The first cohorts of Dutch citizens and Afghan translators have arrived back in the Netherlands following successful evacuation missions from Kabul, Afghanistan.
The first evacuees from Afghanistan arrived on Friday night at the Willem Lodewijk van Nassaukazerne, a Dutch military base in Zoutkamp, Groningen Province. A Dutch military A330 MRTT (Multi-Role Tanker Transport) returned 180 passengers, of which many were dutch or Afghan translators and their families. This comes after a failed mission involving a C-17 aircraft carrying just 35 passengers on the 18th of August.
Dutch rescue operations got off to a slow start after the chaos and tragic scenes at Kabul Hamid Karzai International Airport earlier this week. It’s thought that Dutch military planes were unable to land at the airport given the density of evacuation missions from around the world and desperate citizens running onto the airport tarmac in an effort to flee Taliban occupied Kabul. However, more problems followed suit after one of the two C-130 Hercules transport planes incurred mechanical issues during a pickup mission. The ministry of defence has organised repairs for the fallen C-130 and are relying on additional support from international allies to replenish the loss in rescue capacity.
The Netherlands Have Confirmed That Several Planes Have Successfully Departed Kabul
From August the 18th, the Netherlands have been running planes in and out of Kabul in an effort to evacuate up to 1000 dutch citizens and international aides such as translators, journalists, security, cooks and drivers. Among those rescued, the Netherlands military has prioritised rescuing anyone who has previously been involved in women’s rights campaigns. The Ministry of Defence says there are currently 111 Afghan interpreters with their families in the Netherlands in Afghanistan.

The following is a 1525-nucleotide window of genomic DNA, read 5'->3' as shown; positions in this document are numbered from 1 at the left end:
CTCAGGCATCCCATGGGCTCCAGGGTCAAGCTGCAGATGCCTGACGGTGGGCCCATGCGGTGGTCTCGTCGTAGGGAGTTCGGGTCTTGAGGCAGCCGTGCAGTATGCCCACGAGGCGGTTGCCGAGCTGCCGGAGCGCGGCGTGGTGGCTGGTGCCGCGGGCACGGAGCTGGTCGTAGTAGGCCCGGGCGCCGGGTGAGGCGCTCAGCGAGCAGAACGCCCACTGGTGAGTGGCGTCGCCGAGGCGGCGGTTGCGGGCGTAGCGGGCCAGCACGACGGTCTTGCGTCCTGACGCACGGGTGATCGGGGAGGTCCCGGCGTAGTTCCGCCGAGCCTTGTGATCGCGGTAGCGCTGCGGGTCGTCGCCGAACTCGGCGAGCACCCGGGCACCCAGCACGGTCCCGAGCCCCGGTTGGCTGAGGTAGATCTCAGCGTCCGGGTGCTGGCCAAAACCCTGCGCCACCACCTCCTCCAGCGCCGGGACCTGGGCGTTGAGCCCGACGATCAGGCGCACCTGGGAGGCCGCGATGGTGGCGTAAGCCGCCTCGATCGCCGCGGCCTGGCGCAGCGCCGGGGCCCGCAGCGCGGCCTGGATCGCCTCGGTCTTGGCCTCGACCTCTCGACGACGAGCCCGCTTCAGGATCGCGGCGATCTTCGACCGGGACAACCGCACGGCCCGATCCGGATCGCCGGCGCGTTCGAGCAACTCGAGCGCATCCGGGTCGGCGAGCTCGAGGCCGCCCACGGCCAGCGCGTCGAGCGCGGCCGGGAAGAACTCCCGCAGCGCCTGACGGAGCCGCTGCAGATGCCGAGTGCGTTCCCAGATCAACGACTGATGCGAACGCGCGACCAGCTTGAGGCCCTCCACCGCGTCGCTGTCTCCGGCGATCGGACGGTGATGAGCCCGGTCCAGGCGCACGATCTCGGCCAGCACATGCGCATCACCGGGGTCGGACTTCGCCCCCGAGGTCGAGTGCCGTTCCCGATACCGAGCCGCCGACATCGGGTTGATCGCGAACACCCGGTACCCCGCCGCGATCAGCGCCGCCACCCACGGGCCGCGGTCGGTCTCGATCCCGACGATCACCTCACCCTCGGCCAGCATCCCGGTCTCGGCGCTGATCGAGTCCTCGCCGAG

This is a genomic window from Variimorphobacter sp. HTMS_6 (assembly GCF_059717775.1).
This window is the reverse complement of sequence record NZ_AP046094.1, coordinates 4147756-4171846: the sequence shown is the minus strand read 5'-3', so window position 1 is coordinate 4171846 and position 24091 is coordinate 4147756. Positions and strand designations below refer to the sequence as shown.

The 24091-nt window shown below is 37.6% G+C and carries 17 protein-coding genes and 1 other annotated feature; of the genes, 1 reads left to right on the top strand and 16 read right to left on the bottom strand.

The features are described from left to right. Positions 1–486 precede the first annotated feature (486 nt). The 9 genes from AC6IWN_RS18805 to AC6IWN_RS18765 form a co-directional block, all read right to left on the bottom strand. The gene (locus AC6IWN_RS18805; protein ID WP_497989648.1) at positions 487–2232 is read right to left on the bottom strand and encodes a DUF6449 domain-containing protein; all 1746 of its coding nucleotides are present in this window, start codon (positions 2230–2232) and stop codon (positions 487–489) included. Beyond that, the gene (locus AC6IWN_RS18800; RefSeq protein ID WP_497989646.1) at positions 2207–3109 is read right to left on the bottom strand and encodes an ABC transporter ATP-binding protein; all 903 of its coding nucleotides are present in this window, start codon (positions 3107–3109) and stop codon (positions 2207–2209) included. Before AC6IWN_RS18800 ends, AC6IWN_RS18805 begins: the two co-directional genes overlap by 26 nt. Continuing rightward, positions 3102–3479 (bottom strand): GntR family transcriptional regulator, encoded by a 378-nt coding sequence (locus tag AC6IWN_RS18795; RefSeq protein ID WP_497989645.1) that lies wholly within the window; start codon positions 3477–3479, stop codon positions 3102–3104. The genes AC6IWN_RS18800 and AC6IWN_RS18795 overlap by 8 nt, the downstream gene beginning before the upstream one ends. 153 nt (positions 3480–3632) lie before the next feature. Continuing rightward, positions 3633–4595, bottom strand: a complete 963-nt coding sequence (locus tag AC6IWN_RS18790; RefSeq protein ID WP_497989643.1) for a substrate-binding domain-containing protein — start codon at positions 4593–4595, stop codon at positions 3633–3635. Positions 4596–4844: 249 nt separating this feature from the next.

The Netherlands Are Using Neighbouring Countries To Land Aircraft And Distribute Passengers
The Dutch MOD has set up an “air bridge” between Kabul and a neighbouring region to land planes and better distribute evacuees to other aircraft. It has been mentioned on more than one occasion that Kabul airport’s turnaround times leave no room for error given the frequency of planes attempting to land at the airport. This chaotic situation means that planes have to get in and out, and there’s no time to organise people during the rescue effort. The Defence Minister has released a list of dutch military plane movements from Kabul airport to surrounding regions since the 18th.
- August 20: A C-130 carrying 70 passengers.
- August 20: A C-130 carrying 53 people, this includes one confirmed Dutch citizen.
- August 19: A C-130 carrying an estimated 50 passengers.
- August 19: A C-130 carrying 79 people, including nine confirmed Dutch citizens.
- August 18: A C-17 carrying 35 Dutch, Belgian, British and German passport holders.